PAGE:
6. Steve Kirks

    As an American reader, I’ll weigh in:

    The Senate is more powerful and more deliberate than the House for two reasons: fewer possible votes and longer tenure. In the House, as a representative, you can afford to vote more with your constituents rather than your party. In the Senate, that kind of behavior would prevent you from building a base of power to use as leverage when you *needed* something, say an appropriations bill that gives your state money for roads at the expense of others.

  7. Derek K. Miller

    In practical terms, perhaps the U.S. founders expected the political spectrum to be more diverse in both houses; presumably the time when things work most as those founders might have intended is when one party has the majority in one house, and the other party in the second. That might produce deadlock, but it’s also a fine example of “checks.”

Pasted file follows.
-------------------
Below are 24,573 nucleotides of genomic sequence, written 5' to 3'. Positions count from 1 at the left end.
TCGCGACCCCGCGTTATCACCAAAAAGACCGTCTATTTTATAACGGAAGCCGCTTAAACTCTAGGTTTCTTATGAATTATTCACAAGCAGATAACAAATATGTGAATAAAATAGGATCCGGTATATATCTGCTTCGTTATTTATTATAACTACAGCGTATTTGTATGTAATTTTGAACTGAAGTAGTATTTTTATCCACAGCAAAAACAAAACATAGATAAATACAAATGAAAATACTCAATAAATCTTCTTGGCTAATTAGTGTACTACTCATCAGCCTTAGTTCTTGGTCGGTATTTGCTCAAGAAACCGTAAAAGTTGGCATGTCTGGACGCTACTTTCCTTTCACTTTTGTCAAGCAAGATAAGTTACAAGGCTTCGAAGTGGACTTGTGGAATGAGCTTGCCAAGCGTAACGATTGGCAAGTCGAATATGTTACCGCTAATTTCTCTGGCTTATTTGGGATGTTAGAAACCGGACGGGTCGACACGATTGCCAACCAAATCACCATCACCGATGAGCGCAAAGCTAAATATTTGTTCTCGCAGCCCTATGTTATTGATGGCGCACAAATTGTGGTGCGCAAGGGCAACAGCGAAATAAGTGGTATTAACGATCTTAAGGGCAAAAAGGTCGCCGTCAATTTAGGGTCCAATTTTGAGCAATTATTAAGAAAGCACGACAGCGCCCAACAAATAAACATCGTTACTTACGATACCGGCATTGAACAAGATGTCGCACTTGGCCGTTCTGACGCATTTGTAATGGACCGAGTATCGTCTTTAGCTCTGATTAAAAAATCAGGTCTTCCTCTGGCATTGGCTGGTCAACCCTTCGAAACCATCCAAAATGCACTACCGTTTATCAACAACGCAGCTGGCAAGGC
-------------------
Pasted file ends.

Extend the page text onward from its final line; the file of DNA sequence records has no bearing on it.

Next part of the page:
It certainly is interesting that a system explicitly designed to provide multiple levels of consideration and diversity of opinion morphed rather rapidly into one where two parties overarching the actual political structure control it entirely without any smaller ones, while more “monopolistic” ones like Canada’s — essentially a single branch of government with hangers-on — has multiple parties involved.

    And then there are all those even more hodgepodge systems like Israel’s, where majorities are rare and multi-party coalitions and alliances the norm.

    Is there a political axiom that all such systems tend to evolve so that the heads of government have roughly the same amount of control, by either widening or narrowing the number of parties that have viable chances of election? I have no poli sci training, so maybe that’s an obvious idea, but I haven’t heard of it.

  8. Andy K